Well I’ve created a small script that is injected into swagger-ui through the SwaggerConfig.cs
The following script will remove the TryItOut buttons from all Put and Post operations.

The script is injected through the SwaggerConfig.cs like so

Remember that the .js file needs to be an Embedded Resource else it won’t work.

Adding basic authentication to swashbuckle

Note: This is applies to swashbuckle 5.2.2 and below, will update post for 5.4.0.


On my recent endeavors, I’ve had the pleasure of getting to use “Swagger”, yes it is as swag as it sounds…
Swagger for .Net is thankfully packaged by a guy I only know as “DomainDriven” on github.
The .Net version is called “Swashbuckle”.
I will not go in to adding swashbuckle to your project, the README pretty much says it all.
Lets get back to basic-auth.
According to the swashbuckle docs, to add Basic-Auth to swashbuckle, you need to add the following in the SwaggerConfig.cs file

This adds the “SecurityDefinition” as per the swagger spec.
The SwashBuckler docs finishes the security segment with

NOTE: These only define the schemes and need to be coupled with a corresponding “security” property at the document or operation level to indicate which schemes are required for each operation. To do this, you’ll need to implement a custom IDocumentFilter and/or IOperationFilter to set these properties according to your specific authorization implementation

Which is what I’ll be showing you how to do.

Onwards!

Lets start with the UI.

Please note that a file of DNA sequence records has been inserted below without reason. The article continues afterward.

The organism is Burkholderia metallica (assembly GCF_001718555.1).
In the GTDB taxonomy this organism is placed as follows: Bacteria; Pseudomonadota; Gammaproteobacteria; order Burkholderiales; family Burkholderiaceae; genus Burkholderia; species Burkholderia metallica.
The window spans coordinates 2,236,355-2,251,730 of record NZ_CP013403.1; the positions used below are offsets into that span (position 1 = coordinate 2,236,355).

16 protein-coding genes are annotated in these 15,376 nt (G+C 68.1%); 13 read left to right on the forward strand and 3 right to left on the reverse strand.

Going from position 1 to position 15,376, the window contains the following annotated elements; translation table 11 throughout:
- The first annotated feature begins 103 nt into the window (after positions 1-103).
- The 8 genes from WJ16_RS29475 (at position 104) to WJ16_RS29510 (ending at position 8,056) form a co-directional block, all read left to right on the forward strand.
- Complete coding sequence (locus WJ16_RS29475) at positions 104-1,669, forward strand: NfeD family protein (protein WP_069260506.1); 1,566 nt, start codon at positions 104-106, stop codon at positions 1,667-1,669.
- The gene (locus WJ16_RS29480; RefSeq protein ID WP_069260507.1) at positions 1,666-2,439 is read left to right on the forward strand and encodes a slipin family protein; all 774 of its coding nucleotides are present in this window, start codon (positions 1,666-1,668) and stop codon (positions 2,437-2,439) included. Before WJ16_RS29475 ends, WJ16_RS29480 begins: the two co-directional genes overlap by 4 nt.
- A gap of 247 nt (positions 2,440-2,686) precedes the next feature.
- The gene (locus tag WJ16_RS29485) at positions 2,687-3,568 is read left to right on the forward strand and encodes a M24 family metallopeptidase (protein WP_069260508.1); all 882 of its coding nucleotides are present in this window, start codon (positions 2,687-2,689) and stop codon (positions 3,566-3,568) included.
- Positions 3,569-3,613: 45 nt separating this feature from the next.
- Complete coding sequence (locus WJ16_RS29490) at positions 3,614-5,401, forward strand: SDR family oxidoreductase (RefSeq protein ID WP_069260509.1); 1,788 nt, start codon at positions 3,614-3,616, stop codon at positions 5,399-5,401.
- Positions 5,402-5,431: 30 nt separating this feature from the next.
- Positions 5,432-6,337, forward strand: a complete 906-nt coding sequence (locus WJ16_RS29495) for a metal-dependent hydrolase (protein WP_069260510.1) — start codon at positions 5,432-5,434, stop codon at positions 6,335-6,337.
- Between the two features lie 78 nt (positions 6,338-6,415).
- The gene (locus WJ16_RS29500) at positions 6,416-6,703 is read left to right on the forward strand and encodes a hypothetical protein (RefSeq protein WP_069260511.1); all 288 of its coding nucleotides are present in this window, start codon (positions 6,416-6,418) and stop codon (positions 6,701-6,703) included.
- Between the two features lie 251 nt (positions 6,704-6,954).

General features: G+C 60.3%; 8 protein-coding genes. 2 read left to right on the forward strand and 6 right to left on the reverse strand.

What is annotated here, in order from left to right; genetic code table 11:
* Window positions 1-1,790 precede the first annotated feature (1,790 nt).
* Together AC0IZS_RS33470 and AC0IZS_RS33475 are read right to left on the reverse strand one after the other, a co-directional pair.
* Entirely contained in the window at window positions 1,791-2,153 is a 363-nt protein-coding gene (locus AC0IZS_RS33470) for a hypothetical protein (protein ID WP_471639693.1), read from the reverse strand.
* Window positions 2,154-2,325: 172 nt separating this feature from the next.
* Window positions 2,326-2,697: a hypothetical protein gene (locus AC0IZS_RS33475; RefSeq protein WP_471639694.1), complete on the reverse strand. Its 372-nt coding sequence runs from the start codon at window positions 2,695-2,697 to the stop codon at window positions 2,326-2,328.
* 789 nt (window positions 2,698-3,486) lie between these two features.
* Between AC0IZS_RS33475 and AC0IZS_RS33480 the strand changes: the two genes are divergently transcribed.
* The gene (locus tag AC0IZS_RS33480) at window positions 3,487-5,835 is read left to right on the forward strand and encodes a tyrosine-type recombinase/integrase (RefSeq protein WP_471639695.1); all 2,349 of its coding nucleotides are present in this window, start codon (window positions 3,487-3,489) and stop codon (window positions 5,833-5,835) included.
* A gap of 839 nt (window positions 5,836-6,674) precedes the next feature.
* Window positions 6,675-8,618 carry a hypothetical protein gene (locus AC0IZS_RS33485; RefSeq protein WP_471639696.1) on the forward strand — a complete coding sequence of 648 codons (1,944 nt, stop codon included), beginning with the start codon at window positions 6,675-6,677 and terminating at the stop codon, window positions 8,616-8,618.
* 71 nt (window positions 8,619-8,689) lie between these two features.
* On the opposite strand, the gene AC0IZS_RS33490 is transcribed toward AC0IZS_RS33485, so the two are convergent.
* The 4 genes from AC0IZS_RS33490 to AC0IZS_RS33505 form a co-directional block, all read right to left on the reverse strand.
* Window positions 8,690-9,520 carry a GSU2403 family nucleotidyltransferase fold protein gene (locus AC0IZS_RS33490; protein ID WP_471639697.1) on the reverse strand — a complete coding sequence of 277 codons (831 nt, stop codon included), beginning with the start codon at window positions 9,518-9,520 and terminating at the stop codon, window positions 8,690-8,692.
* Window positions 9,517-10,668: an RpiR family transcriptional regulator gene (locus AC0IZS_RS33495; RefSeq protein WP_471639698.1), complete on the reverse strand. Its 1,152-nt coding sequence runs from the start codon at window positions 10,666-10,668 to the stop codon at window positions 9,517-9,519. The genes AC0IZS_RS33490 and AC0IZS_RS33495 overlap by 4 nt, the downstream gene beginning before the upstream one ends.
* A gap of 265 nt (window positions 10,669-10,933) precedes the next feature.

To remove the APIKey input and replace that with a nice username/password input pair, we need to inject a new index.html.
Note: You can see the base swagger index file here
You can see the entire index.html below
[/learn_more]
What I’ve changed from the original index.html is actually not a whole lot.
I’ve removed everything that had to do with the apikey input and instead added new username and password inputs;
Now all there needs to be done is to inject the new index file into swagger-ui

Now that we have the UI in order, we move on to the actual spec implementation.
To actually live up to the swagger spec, we are still missing the Security Requirement Object on the operations.
According to the spec;

Security Requirement Object
Lists the required security schemes to execute this operation. The object can have multiple security schemes declared in it which are all required (that is, there is a logical AND between the schemes).
The name used for each property MUST correspond to a security scheme declared in the Security Definitions.

Which basically means that we need to add "security": [{"basic": []}] to all of our operations.
This only applies to the code generated by swagger, but how do we implement this through Swashbuckle?
We need to create a class that inherits from the IOperationFilter interface.
And then add the security scheme to all operation.
The security theme is basically just a “basic : []” applied under the security configuration (speaking in pure swagger spec terms).

Now we just need to apply the OperationsFilter in the SwaggerConfig

and that is it, now the “basic” security scheme will be applied to all operations.